U.S. regulators moved to discipline vaping companies for inappropriately promoting their flavored nicotine formulas through so-called influencers on Facebook, Twitter and other social media sites.
The Food and Drug Administration sent warning letters Friday to four companies that used paid social media influencers to pitch nicotine solutions to their online followers, including flavors like Watermelon Patch and Strawberry Kiwi.
The posts didn’t include a mandatory warning that the vaping liquids contain nicotine, which is addictive. The FDA, joined by the Federal Trade Commission, sent the letters to Solace Vapor, Hype City Vapors, Humble Juice Co. and Artist Liquid Labs. The companies did not immediately return calls and emails seeking comment Friday morning.
Facebook prohibits e-cigarette ads even with warnings and the FTC has been pressuring influencers — people with many social media followers who promote products and services — to disclose when they are being paid to endorse something.
The action comes as the FDA and other government agencies struggle to reverse what they call an epidemic of underage e-cigarette use. Researchers have linked the trend to a surge in online videos, photos and other posts about vaping, some of them generated by companies, advertising agencies and paid influencers.
Government figures showed a nearly 80 percent jump in vaping by teens last year, with 1 in 5 high school students reporting that they used the devices in the previous month.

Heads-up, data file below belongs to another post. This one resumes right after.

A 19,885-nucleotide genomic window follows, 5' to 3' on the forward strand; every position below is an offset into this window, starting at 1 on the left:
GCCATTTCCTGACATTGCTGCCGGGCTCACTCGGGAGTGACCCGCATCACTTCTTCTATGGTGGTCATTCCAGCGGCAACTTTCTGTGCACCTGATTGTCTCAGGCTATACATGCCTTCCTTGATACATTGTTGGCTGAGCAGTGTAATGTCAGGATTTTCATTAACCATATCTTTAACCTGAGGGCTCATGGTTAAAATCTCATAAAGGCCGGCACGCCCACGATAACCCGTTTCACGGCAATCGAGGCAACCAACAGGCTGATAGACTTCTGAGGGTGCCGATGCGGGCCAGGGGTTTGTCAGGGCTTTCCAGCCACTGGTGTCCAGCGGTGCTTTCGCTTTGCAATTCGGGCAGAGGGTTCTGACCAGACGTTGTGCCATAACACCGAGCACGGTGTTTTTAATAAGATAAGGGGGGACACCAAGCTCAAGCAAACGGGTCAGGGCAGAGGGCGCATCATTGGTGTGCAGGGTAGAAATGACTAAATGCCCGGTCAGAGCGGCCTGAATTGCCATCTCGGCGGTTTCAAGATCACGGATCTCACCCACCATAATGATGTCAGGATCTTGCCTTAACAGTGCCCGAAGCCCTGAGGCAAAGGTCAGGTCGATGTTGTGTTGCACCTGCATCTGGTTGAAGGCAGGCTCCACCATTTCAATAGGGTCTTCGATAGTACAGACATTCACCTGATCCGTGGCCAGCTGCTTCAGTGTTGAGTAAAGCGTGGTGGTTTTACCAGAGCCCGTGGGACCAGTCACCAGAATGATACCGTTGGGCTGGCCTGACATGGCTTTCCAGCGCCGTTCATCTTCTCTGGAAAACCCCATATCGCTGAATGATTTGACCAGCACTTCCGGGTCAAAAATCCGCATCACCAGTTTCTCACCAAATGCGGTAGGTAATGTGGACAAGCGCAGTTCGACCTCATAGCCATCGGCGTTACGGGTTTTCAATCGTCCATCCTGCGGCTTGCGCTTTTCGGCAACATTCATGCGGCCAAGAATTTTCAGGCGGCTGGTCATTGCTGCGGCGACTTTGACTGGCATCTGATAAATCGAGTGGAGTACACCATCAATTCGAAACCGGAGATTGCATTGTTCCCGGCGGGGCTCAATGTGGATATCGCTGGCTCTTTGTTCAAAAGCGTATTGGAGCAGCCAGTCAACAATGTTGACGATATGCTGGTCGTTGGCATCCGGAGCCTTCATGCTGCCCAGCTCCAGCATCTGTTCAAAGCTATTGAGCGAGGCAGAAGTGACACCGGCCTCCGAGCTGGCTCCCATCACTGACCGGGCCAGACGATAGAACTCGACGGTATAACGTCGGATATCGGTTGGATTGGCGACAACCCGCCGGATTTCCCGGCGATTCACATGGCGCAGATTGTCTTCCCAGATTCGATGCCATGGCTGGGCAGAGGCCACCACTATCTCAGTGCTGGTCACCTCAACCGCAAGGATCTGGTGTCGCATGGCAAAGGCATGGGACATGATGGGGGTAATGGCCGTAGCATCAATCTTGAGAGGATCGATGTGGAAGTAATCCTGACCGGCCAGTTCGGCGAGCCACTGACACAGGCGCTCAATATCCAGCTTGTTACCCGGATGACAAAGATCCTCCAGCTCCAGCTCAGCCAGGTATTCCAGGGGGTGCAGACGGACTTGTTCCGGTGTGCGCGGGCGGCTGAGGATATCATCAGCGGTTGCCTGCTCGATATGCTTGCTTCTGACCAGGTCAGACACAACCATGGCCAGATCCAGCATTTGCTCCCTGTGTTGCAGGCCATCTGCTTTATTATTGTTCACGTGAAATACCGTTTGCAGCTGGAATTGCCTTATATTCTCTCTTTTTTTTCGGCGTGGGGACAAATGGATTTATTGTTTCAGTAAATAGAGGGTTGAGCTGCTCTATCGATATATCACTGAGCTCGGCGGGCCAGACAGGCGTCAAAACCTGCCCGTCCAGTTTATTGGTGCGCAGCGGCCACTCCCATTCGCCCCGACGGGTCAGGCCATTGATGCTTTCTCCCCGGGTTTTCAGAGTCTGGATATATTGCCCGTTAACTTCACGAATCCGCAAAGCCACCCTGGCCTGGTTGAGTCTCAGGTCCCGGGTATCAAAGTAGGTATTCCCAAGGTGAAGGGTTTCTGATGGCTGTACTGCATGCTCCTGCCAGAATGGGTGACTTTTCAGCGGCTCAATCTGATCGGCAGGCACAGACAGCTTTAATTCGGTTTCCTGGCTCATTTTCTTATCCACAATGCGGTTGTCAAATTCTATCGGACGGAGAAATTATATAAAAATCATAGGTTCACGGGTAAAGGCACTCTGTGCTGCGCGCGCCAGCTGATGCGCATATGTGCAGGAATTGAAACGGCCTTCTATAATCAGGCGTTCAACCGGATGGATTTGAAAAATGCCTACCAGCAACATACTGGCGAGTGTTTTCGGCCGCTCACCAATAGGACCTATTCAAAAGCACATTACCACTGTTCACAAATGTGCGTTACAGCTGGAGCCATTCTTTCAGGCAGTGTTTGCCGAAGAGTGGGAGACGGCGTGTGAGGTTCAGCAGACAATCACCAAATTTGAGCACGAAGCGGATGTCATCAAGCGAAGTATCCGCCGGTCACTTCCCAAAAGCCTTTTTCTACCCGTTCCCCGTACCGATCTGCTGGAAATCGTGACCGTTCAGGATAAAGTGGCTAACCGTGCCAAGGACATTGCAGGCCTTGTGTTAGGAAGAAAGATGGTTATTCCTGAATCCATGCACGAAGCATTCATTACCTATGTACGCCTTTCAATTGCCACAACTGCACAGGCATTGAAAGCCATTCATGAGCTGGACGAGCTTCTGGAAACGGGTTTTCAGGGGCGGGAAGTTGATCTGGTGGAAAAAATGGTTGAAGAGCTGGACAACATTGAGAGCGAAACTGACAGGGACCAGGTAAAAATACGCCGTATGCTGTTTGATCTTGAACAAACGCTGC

E-cigarettes typically heat a flavored nicotine solution into an inhalable aerosol. They are largely viewed as less harmful than traditional paper-and-tobacco cigarettes and some adult smokers use them as an alternative source of nicotine. But health experts warn that nicotine can harm developing brains and recent research shows many teenagers are unaware they are consuming the addictive chemical when they vape.
“It’s critical we ensure manufacturers, retailers and others are including the required health warning about nicotine’s addictive properties on packages and advertisements — especially on social media platforms popular with kids,” acting FDA Commissioner Ned Sharpless said in a statement.
The FDA letters do not mention Juul, which dominates the U.S. e-cigarette market. The Silicon Valley startup is widely credited with helping trigger an explosion in vaping with its early viral marketing, which included paid posts and referrals by social media influencers.
After coming under intense scrutiny last year, Juul shuttered its Facebook and Instagram accounts in November. Since then, the company has reworked its marketing to focus on older adult smokers who are interested in quitting cigarettes.
In response to written questions from Senate lawmakers, Juul said in April it does not currently use paid social media influencers.